Get your financial life in order
If you’re feeling panicked about money, the first thing you want to do is get organized.
This is what Sun calls, “Stop, drop and reassess.”
Gather your financial statements, including for your retirement investments and savings and checking accounts.
“Go through the process of figuring out your budget, how much of your money you have going out and where is your money going,” Sun said.
The key thing is to be slow and steady. Think about ways you can consistently save.
founder of Sun Group Wealth Partners
Tally up your absolute necessities and figure out how much those cost. This includes your rent or mortgage, utilities, groceries and medications.
Anything that doesn’t fall in those core needs categories are not must-haves. That shows where you may be able to cut back when money is tight.
Be ready to negotiate
If you have debts you can’t pay – such as credit cards or student loans – don’t be afraid to let your lenders know.
“Overcommunicate with people that you might owe money to and see where you can find some relief,” Sun said.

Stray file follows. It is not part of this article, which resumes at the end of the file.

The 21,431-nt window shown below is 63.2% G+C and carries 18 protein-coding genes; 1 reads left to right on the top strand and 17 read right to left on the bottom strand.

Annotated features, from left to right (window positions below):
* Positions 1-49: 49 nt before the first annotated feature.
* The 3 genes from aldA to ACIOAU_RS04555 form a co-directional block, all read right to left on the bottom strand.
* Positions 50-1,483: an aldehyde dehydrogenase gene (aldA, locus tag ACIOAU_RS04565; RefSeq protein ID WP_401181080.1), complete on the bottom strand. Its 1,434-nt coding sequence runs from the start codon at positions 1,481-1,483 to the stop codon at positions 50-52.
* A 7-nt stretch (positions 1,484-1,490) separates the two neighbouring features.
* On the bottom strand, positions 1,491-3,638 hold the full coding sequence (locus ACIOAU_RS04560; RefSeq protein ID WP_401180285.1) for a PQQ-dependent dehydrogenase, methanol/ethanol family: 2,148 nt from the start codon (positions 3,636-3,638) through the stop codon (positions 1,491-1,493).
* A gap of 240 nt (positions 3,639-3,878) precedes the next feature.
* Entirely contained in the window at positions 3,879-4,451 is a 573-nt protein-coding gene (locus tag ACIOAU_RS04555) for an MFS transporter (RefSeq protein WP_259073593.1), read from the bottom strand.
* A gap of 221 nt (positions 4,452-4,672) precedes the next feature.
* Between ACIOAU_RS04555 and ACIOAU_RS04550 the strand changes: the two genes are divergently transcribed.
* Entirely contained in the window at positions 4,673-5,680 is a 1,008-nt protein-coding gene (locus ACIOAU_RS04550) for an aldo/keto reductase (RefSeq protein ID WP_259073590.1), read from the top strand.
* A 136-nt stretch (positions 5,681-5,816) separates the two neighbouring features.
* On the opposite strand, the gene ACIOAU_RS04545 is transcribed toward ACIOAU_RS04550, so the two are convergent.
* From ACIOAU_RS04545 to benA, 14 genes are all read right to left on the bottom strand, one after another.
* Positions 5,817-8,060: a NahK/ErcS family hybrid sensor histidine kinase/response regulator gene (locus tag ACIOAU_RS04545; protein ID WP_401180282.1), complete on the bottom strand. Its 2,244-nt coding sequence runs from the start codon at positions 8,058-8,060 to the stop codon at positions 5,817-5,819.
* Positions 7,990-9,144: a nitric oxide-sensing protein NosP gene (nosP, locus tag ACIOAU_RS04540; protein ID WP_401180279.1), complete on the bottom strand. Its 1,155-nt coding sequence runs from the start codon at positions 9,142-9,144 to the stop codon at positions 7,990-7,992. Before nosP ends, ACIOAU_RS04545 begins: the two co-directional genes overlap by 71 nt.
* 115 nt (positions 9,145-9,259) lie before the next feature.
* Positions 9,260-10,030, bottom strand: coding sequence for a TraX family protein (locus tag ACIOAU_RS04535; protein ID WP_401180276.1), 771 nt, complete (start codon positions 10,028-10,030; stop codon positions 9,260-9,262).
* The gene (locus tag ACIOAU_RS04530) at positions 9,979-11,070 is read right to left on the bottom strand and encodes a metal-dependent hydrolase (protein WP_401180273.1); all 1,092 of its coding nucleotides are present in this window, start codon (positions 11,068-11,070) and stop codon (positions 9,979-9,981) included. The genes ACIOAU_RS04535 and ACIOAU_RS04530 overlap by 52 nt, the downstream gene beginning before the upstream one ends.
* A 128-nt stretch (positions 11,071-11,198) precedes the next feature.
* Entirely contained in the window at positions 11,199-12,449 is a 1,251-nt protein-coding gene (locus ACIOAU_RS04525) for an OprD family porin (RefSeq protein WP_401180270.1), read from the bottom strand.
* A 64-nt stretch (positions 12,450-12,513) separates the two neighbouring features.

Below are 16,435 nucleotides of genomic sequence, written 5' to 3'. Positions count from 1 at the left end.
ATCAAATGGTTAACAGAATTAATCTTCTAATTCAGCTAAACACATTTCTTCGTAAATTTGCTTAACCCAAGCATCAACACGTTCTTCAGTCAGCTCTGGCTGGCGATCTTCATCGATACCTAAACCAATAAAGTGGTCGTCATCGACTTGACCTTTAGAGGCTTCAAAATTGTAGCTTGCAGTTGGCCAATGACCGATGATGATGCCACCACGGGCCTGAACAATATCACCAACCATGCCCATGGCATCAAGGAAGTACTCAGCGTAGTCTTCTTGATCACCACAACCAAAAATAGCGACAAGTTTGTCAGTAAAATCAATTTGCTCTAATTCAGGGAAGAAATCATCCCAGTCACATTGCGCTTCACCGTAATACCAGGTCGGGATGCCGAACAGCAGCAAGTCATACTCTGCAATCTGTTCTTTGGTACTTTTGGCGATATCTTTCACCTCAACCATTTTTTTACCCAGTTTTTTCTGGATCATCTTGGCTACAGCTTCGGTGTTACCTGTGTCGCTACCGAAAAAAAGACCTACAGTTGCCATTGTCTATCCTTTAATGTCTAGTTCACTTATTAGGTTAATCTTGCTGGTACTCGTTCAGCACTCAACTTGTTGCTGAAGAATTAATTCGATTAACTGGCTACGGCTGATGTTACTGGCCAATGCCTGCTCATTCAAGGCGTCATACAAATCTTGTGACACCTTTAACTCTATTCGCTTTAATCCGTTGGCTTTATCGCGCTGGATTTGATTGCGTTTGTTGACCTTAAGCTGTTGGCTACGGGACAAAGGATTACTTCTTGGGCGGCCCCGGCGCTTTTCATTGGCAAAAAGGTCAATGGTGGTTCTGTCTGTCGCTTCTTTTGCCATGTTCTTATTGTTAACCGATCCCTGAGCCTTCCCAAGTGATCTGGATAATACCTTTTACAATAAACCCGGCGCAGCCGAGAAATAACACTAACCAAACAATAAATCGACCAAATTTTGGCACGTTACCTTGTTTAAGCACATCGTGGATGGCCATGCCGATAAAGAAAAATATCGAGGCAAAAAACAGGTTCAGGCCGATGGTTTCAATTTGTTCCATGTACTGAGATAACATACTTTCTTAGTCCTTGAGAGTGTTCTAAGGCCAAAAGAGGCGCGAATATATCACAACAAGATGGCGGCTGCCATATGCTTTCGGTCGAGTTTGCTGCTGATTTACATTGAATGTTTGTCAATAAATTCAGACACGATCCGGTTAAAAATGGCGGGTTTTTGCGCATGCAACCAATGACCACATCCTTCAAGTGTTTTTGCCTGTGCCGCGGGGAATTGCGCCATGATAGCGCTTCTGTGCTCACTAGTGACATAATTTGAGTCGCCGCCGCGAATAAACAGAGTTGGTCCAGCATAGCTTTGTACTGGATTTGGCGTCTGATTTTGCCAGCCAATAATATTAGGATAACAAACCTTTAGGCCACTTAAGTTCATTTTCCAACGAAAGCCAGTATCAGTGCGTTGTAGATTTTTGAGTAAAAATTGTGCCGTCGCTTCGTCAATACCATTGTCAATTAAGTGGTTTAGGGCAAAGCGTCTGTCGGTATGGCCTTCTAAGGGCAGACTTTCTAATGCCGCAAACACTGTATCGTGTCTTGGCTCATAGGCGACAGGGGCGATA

You may be surprised by the results, Sun said. With so many people also going through the same thing, you may be more likely to get some flexibility by postponing your payments or refinancing.
Stock up on cash
The average American should have at least six months’ worth of living expenses set aside in an emergency, Sun said.
To estimate how much you will need, tally up how much you spend over the course of a month. Do that for four months and then take the average. Then, multiply that times six, Sun suggests.
If you have children, be sure to add extra for them. Sun recommends an extra three months’ savings per child.